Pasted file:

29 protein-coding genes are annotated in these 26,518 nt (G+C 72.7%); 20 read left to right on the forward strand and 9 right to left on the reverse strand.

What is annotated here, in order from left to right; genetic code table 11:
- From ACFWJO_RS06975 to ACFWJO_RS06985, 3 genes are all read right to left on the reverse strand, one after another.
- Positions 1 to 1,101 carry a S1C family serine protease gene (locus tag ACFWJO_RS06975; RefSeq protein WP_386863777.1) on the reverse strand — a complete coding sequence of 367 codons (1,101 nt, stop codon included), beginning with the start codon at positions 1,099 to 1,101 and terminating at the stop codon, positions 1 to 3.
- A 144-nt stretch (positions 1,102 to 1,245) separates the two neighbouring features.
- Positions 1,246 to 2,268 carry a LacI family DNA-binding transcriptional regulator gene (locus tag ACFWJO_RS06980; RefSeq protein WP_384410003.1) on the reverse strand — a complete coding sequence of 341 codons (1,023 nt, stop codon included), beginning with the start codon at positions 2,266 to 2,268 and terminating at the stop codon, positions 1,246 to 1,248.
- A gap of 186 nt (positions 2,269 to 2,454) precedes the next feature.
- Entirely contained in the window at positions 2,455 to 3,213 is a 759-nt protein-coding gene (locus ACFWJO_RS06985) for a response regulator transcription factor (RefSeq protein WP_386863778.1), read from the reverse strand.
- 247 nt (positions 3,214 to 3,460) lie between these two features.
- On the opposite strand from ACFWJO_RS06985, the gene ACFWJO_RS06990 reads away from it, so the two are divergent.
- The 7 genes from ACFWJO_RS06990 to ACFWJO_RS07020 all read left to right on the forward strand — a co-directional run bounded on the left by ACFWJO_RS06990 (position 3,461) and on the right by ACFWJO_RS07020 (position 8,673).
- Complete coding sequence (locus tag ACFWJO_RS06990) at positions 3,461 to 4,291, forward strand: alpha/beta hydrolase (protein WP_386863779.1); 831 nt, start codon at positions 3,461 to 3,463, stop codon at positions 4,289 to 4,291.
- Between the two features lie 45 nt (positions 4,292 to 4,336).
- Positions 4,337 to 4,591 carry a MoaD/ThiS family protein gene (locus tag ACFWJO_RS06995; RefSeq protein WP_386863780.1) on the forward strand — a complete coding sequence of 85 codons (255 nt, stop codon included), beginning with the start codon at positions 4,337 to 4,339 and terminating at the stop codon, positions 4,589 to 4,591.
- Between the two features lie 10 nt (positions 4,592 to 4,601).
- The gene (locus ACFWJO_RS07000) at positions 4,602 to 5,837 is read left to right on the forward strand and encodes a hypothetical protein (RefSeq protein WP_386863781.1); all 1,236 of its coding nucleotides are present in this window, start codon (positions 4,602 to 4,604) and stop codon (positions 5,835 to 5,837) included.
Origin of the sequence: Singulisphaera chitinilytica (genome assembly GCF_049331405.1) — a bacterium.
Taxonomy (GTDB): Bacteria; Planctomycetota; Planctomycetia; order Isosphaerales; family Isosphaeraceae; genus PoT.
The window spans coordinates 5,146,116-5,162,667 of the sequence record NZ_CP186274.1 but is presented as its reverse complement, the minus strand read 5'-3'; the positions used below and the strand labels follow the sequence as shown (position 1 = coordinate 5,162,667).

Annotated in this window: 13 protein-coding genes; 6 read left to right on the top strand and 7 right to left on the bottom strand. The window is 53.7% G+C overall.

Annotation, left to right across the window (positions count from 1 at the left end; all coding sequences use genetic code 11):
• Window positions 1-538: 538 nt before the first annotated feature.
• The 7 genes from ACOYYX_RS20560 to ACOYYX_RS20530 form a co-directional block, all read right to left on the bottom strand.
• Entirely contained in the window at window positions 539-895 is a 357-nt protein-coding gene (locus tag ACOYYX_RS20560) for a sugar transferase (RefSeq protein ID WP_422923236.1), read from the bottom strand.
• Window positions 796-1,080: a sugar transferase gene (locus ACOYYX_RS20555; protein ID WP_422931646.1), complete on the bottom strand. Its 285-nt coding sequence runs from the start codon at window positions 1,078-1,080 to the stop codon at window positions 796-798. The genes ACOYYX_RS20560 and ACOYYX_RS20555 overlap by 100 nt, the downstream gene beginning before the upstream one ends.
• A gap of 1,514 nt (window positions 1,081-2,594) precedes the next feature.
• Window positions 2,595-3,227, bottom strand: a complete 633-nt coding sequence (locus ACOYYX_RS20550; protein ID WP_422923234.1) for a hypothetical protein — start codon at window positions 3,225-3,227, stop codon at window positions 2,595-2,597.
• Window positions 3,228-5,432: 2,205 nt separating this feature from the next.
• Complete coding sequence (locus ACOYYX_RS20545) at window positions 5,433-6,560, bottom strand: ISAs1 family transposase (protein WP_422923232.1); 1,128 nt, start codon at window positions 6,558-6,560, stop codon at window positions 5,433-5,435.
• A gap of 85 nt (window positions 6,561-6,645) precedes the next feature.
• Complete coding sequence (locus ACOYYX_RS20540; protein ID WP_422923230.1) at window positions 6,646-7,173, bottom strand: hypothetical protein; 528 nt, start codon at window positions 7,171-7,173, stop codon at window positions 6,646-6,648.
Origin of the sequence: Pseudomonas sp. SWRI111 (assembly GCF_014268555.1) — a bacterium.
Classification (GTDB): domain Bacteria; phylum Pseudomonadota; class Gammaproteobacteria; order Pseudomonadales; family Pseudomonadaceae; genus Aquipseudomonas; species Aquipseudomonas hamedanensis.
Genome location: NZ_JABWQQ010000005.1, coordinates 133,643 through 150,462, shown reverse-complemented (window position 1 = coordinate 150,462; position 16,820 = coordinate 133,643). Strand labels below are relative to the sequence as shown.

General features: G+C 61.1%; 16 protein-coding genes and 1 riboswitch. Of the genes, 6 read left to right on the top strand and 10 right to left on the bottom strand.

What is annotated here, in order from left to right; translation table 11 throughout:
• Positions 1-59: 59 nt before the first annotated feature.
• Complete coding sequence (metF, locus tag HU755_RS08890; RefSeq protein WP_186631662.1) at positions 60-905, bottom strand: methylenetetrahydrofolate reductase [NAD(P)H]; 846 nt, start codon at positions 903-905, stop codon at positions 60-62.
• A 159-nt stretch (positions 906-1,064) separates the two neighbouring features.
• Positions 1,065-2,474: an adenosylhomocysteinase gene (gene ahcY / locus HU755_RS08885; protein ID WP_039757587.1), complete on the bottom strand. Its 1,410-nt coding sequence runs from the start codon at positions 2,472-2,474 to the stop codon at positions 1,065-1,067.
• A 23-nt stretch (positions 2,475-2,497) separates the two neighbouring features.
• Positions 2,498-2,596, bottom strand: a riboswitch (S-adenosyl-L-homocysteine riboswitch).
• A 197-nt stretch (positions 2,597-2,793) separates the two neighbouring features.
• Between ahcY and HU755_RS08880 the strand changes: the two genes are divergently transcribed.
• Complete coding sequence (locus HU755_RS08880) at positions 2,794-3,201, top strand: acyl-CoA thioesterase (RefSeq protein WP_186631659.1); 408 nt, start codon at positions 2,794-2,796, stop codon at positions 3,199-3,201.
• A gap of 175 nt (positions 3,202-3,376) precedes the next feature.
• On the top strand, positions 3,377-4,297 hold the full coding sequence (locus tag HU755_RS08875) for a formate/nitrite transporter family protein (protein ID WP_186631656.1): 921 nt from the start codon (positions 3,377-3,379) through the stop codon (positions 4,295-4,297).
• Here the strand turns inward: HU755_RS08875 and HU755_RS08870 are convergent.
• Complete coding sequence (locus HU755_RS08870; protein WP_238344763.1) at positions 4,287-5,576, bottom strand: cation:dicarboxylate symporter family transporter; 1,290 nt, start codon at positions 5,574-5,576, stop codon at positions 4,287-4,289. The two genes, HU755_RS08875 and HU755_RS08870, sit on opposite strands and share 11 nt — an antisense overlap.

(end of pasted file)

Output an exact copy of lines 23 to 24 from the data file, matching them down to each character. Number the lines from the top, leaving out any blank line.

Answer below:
• The 7 genes from ACOYYX_RS20560 to ACOYYX_RS20530 form a co-directional block, all read right to left on the bottom strand.
• Entirely contained in the window at window positions 539-895 is a 357-nt protein-coding gene (locus tag ACOYYX_RS20560) for a sugar transferase (RefSeq protein ID WP_422923236.1), read from the bottom strand.